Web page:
According to the medical parlance it has become mandatory for the doctors to recommend the mothers of newborns to feed them exclusively on breast milk alone for the first six months, excluding any solid foods. But that notion has now been strongly challenged by a new study, saying that feeding the babies on cereals in the earlier part may be helpful to overcome the food allergies.
Jill Poole, M.D., assistant professor in the pulmonary, critical care, sleep and allergy section of the department of internal medicine at the University of Nebraska Medical Center, is lead author of the Pediatrics study, 'Timing of Initial Exposure to Cereal Grains and the Risk of Wheat Allergy.'
The issue of when to introduce solid foods to infants is controversial, partly because the American Academy of Pediatrics currently has not just one, but two recommendations. The academy's Committee on Nutrition suggests giving infants cereal some time between 4 and 6 months of age. But the AAP Committee on Breastfeeding advises parents not to give babies solid food until after they're 6 months old. This advice is partly based on earlier studies that concluded infants who were given solid food in the first few months of life had a higher incidence of developing allergies.
But that may not be true, said Dr. Poole, who analyzed allergy outcomes in 1,612 Colorado children when she was at the University of Colorado. Sixteen of the children developed allergies to wheat. Four of the children were introduced to cereal before they were 6 months old, and 12 of the babies ate their first solid food after they were 6 months old.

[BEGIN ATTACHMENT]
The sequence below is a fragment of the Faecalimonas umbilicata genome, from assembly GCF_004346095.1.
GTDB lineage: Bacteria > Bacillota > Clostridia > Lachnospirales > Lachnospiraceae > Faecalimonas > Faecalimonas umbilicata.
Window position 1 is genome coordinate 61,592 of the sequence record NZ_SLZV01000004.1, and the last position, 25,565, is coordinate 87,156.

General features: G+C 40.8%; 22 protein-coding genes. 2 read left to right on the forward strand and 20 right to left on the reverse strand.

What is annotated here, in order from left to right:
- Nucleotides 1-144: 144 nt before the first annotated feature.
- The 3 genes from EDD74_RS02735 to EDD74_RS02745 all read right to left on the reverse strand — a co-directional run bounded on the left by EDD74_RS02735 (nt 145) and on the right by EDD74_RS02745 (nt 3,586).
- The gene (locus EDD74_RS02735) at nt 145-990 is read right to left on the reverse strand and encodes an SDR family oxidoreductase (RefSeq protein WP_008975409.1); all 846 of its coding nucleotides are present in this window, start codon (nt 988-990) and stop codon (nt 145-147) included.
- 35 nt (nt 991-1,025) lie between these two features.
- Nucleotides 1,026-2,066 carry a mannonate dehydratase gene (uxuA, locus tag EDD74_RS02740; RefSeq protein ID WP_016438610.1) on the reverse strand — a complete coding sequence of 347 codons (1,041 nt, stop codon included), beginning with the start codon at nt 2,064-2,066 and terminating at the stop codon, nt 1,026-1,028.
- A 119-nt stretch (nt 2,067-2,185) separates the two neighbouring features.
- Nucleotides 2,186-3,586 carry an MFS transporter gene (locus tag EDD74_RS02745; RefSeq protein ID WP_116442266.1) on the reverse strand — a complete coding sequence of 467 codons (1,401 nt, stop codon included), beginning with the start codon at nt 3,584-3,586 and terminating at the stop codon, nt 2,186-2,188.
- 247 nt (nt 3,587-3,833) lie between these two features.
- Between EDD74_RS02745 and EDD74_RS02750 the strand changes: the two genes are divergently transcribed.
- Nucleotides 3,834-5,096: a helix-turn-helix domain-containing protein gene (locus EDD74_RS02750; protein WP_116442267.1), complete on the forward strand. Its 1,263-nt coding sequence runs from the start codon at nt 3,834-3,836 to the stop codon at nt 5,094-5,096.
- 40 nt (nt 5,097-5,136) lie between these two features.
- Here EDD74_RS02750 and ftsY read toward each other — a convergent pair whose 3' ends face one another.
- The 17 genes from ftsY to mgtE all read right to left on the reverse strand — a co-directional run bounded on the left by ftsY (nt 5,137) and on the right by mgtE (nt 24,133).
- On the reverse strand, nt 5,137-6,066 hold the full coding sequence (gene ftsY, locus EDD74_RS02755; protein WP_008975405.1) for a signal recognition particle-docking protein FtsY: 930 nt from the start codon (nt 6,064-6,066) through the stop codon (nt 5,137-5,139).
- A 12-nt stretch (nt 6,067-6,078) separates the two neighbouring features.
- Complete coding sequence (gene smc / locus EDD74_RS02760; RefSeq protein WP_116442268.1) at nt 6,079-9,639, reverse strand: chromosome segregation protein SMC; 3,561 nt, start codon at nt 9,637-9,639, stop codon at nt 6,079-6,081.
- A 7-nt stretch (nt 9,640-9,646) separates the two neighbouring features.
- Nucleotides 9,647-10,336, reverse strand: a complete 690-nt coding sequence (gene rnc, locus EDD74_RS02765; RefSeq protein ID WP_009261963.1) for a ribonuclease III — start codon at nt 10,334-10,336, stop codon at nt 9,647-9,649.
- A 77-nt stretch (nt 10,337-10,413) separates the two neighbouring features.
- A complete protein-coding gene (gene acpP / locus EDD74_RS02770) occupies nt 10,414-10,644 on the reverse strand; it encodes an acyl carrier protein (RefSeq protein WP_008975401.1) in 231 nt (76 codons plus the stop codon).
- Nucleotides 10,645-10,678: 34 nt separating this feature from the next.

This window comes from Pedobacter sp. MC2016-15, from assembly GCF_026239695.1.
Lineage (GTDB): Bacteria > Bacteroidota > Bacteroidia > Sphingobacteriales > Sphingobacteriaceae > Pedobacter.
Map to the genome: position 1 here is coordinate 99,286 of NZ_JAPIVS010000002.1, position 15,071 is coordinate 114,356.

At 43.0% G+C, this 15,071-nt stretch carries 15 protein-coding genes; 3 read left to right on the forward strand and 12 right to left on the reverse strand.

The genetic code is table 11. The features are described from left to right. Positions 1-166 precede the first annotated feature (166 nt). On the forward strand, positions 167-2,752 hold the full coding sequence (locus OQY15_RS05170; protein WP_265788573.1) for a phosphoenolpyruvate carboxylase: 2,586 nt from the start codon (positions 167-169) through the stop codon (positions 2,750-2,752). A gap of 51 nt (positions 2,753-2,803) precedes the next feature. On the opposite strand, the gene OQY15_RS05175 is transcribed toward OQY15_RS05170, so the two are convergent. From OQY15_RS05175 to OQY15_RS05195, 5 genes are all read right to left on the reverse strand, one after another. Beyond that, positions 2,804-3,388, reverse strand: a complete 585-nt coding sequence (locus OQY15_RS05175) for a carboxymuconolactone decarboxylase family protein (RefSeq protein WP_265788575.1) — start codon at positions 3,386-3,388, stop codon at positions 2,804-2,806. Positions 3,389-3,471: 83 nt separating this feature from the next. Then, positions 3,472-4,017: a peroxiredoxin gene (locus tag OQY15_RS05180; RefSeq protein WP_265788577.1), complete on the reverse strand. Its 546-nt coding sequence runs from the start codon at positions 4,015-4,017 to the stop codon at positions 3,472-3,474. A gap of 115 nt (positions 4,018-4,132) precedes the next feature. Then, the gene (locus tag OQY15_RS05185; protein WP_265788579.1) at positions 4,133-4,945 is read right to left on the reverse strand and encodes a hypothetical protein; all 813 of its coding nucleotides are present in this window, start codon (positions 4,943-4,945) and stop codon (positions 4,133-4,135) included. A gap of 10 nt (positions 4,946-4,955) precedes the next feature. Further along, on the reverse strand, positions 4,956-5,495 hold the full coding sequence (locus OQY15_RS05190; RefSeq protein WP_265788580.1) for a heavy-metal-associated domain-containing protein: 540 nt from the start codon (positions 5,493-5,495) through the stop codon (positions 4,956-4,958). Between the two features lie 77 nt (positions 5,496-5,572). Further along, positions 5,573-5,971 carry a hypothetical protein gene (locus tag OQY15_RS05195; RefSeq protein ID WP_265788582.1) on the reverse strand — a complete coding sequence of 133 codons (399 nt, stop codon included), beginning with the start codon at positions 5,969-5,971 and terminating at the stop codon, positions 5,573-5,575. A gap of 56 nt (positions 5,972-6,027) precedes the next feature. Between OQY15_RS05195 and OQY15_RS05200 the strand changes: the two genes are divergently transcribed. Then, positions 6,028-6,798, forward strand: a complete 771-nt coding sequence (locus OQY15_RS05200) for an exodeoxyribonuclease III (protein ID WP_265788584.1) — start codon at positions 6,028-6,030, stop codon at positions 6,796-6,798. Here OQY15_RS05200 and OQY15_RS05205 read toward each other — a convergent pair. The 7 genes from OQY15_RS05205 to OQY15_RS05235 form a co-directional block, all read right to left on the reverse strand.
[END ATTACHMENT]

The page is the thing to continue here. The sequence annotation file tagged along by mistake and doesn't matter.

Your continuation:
The University of Colorado's Jill Norris, Ph.D., who organized the group of children studied, is senior author of the study.
After Dr. Poole and colleagues factored in family history of allergies and other possible influences, she said: "We found the odds striking - almost four times as many babies in the group, which delayed introduction of solid food until after they were 6 months old, got wheat allergies."
Dr. Poole said a growing number of parents are waiting even beyond 6 months to give their babies cereal, in an effort to prevent food allergies. While further studies are needed to prove a connection between higher incidence of wheat allergy and delaying solid food introduction, Dr. Poole said that waiting may not be beneficial, and may, in fact, be harmful.
'In addition to our study, other retrospective studies in Europe also suggest that delaying solid food introduction in an infant's diet may not be beneficial,' she said.